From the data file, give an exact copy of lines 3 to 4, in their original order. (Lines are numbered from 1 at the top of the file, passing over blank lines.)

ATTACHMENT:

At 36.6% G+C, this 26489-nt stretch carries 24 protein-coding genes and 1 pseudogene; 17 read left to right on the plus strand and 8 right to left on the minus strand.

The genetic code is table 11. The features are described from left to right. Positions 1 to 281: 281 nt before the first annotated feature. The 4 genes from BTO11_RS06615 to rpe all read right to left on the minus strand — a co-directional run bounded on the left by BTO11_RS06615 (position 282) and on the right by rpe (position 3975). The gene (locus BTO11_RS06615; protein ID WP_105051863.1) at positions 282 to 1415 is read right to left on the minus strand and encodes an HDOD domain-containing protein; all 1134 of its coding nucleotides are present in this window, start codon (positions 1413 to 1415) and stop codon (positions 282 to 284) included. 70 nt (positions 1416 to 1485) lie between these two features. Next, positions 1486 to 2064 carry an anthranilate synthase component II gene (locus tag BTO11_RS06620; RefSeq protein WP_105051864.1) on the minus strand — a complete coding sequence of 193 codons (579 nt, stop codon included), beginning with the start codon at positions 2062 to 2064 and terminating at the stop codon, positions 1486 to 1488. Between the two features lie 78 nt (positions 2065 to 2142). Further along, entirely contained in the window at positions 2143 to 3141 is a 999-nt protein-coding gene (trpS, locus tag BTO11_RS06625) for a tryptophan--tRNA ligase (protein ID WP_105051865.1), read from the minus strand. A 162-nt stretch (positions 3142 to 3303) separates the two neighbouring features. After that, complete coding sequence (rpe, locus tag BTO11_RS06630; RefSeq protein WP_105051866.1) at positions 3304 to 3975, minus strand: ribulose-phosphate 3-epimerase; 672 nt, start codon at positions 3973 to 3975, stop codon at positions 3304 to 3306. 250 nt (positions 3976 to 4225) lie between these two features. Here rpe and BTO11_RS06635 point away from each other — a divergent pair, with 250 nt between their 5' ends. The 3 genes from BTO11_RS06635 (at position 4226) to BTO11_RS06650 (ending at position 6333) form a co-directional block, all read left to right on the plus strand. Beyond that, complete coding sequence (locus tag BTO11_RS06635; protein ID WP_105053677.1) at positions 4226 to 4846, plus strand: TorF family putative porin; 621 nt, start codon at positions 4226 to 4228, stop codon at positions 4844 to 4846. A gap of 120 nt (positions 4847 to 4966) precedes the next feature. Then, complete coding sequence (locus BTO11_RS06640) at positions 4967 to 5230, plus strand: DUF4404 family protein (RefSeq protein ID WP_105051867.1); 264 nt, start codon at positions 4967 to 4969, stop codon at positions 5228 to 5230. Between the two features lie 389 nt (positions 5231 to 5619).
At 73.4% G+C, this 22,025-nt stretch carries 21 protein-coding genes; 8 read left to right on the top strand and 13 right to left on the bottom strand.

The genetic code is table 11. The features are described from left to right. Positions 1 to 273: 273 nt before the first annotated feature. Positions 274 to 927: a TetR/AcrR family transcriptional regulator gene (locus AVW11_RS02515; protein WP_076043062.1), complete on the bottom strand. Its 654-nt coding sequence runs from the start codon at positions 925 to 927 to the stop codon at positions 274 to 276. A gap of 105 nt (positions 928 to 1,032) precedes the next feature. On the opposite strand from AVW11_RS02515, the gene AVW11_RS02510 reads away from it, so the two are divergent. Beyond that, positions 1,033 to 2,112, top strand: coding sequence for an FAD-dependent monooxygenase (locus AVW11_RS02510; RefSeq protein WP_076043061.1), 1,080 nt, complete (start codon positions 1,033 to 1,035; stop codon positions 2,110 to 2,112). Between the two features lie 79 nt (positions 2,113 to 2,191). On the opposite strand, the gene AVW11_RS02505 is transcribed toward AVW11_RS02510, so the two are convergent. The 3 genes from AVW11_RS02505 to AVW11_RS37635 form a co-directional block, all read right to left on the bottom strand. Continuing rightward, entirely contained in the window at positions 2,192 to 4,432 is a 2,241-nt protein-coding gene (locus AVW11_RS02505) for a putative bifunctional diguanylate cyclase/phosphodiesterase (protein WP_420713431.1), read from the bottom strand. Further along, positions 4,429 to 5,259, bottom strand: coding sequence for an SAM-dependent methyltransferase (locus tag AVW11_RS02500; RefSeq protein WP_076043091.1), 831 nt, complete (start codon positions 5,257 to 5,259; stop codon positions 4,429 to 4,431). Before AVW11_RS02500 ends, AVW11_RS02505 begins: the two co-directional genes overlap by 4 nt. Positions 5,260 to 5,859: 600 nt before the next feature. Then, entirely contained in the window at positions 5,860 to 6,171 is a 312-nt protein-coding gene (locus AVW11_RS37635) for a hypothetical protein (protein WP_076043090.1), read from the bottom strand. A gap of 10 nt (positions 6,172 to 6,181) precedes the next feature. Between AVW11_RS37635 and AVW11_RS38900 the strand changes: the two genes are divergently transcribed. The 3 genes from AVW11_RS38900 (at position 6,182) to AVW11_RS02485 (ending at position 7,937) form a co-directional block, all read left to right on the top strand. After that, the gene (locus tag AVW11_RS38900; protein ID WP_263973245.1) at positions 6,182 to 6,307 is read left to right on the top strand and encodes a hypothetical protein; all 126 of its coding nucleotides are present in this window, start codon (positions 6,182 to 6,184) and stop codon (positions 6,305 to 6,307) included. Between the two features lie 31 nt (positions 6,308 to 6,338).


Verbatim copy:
At 73.4% G+C, this 22,025-nt stretch carries 21 protein-coding genes; 8 read left to right on the top strand and 13 right to left on the bottom strand.

The genetic code is table 11. The features are described from left to right. Positions 1 to 273: 273 nt before the first annotated feature. Positions 274 to 927: a TetR/AcrR family transcriptional regulator gene (locus AVW11_RS02515; protein WP_076043062.1), complete on the bottom strand. Its 654-nt coding sequence runs from the start codon at positions 925 to 927 to the stop codon at positions 274 to 276. A gap of 105 nt (positions 928 to 1,032) precedes the next feature. On the opposite strand from AVW11_RS02515, the gene AVW11_RS02510 reads away from it, so the two are divergent. Beyond that, positions 1,033 to 2,112, top strand: coding sequence for an FAD-dependent monooxygenase (locus AVW11_RS02510; RefSeq protein WP_076043061.1), 1,080 nt, complete (start codon positions 1,033 to 1,035; stop codon positions 2,110 to 2,112). Between the two features lie 79 nt (positions 2,113 to 2,191). On the opposite strand, the gene AVW11_RS02505 is transcribed toward AVW11_RS02510, so the two are convergent. The 3 genes from AVW11_RS02505 to AVW11_RS37635 form a co-directional block, all read right to left on the bottom strand. Continuing rightward, entirely contained in the window at positions 2,192 to 4,432 is a 2,241-nt protein-coding gene (locus AVW11_RS02505) for a putative bifunctional diguanylate cyclase/phosphodiesterase (protein WP_420713431.1), read from the bottom strand. Further along, positions 4,429 to 5,259, bottom strand: coding sequence for an SAM-dependent methyltransferase (locus tag AVW11_RS02500; RefSeq protein WP_076043091.1), 831 nt, complete (start codon positions 5,257 to 5,259; stop codon positions 4,429 to 4,431). Before AVW11_RS02500 ends, AVW11_RS02505 begins: the two co-directional genes overlap by 4 nt. Positions 5,260 to 5,859: 600 nt before the next feature. Then, entirely contained in the window at positions 5,860 to 6,171 is a 312-nt protein-coding gene (locus AVW11_RS37635) for a hypothetical protein (protein WP_076043090.1), read from the bottom strand. A gap of 10 nt (positions 6,172 to 6,181) precedes the next feature. Between AVW11_RS37635 and AVW11_RS38900 the strand changes: the two genes are divergently transcribed. The 3 genes from AVW11_RS38900 (at position 6,182) to AVW11_RS02485 (ending at position 7,937) form a co-directional block, all read left to right on the top strand. After that, the gene (locus tag AVW11_RS38900; protein ID WP_263973245.1) at positions 6,182 to 6,307 is read left to right on the top strand and encodes a hypothetical protein; all 126 of its coding nucleotides are present in this window, start codon (positions 6,182 to 6,184) and stop codon (positions 6,305 to 6,307) included. Between the two features lie 31 nt (positions 6,308 to 6,338).